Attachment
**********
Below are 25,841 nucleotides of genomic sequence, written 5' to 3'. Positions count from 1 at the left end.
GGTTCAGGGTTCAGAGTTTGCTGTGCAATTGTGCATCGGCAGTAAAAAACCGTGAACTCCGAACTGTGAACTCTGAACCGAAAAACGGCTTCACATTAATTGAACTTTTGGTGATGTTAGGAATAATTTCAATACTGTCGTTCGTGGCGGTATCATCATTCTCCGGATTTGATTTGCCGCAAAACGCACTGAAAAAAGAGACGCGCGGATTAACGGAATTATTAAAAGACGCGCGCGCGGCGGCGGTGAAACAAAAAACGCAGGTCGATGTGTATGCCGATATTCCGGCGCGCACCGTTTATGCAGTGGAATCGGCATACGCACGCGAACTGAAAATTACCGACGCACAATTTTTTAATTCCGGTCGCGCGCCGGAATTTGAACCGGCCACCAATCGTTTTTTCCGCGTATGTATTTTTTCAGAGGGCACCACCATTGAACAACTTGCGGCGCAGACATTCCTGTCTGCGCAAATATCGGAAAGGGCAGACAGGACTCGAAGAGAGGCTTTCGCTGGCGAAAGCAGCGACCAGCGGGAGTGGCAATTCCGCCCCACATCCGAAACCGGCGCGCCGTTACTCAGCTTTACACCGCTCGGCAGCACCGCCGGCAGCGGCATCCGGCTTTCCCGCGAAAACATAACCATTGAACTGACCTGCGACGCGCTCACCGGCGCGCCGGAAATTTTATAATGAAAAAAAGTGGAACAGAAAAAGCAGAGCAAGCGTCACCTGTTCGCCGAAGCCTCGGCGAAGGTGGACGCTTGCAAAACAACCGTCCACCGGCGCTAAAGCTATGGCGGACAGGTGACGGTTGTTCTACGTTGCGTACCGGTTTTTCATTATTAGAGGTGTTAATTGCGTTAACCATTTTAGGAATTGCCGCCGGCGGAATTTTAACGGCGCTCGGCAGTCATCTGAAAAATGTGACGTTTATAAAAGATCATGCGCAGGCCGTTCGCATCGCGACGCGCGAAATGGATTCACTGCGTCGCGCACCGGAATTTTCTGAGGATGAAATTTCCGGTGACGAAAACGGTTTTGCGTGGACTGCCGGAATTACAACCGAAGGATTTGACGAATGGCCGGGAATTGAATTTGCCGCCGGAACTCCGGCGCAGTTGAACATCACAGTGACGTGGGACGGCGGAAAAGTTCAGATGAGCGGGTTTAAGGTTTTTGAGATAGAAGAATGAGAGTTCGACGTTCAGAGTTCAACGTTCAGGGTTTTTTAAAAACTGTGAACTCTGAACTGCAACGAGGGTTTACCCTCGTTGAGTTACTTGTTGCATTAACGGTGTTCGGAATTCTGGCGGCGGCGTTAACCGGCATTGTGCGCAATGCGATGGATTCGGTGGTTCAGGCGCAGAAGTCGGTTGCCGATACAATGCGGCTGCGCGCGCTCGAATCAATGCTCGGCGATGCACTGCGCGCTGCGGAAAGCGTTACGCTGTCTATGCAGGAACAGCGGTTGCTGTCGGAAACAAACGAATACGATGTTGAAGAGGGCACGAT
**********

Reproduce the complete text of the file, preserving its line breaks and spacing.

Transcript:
Below are 25,841 nucleotides of genomic sequence, written 5' to 3'. Positions count from 1 at the left end.
GGTTCAGGGTTCAGAGTTTGCTGTGCAATTGTGCATCGGCAGTAAAAAACCGTGAACTCCGAACTGTGAACTCTGAACCGAAAAACGGCTTCACATTAATTGAACTTTTGGTGATGTTAGGAATAATTTCAATACTGTCGTTCGTGGCGGTATCATCATTCTCCGGATTTGATTTGCCGCAAAACGCACTGAAAAAAGAGACGCGCGGATTAACGGAATTATTAAAAGACGCGCGCGCGGCGGCGGTGAAACAAAAAACGCAGGTCGATGTGTATGCCGATATTCCGGCGCGCACCGTTTATGCAGTGGAATCGGCATACGCACGCGAACTGAAAATTACCGACGCACAATTTTTTAATTCCGGTCGCGCGCCGGAATTTGAACCGGCCACCAATCGTTTTTTCCGCGTATGTATTTTTTCAGAGGGCACCACCATTGAACAACTTGCGGCGCAGACATTCCTGTCTGCGCAAATATCGGAAAGGGCAGACAGGACTCGAAGAGAGGCTTTCGCTGGCGAAAGCAGCGACCAGCGGGAGTGGCAATTCCGCCCCACATCCGAAACCGGCGCGCCGTTACTCAGCTTTACACCGCTCGGCAGCACCGCCGGCAGCGGCATCCGGCTTTCCCGCGAAAACATAACCATTGAACTGACCTGCGACGCGCTCACCGGCGCGCCGGAAATTTTATAATGAAAAAAAGTGGAACAGAAAAAGCAGAGCAAGCGTCACCTGTTCGCCGAAGCCTCGGCGAAGGTGGACGCTTGCAAAACAACCGTCCACCGGCGCTAAAGCTATGGCGGACAGGTGACGGTTGTTCTACGTTGCGTACCGGTTTTTCATTATTAGAGGTGTTAATTGCGTTAACCATTTTAGGAATTGCCGCCGGCGGAATTTTAACGGCGCTCGGCAGTCATCTGAAAAATGTGACGTTTATAAAAGATCATGCGCAGGCCGTTCGCATCGCGACGCGCGAAATGGATTCACTGCGTCGCGCACCGGAATTTTCTGAGGATGAAATTTCCGGTGACGAAAACGGTTTTGCGTGGACTGCCGGAATTACAACCGAAGGATTTGACGAATGGCCGGGAATTGAATTTGCCGCCGGAACTCCGGCGCAGTTGAACATCACAGTGACGTGGGACGGCGGAAAAGTTCAGATGAGCGGGTTTAAGGTTTTTGAGATAGAAGAATGAGAGTTCGACGTTCAGAGTTCAACGTTCAGGGTTTTTTAAAAACTGTGAACTCTGAACTGCAACGAGGGTTTACCCTCGTTGAGTTACTTGTTGCATTAACGGTGTTCGGAATTCTGGCGGCGGCGTTAACCGGCATTGTGCGCAATGCGATGGATTCGGTGGTTCAGGCGCAGAAGTCGGTTGCCGATACAATGCGGCTGCGCGCGCTCGAATCAATGCTCGGCGATGCACTGCGCGCTGCGGAAAGCGTTACGCTGTCTATGCAGGAACAGCGGTTGCTGTCGGAAACAAACGAATACGATGTTGAAGAGGGCACGAT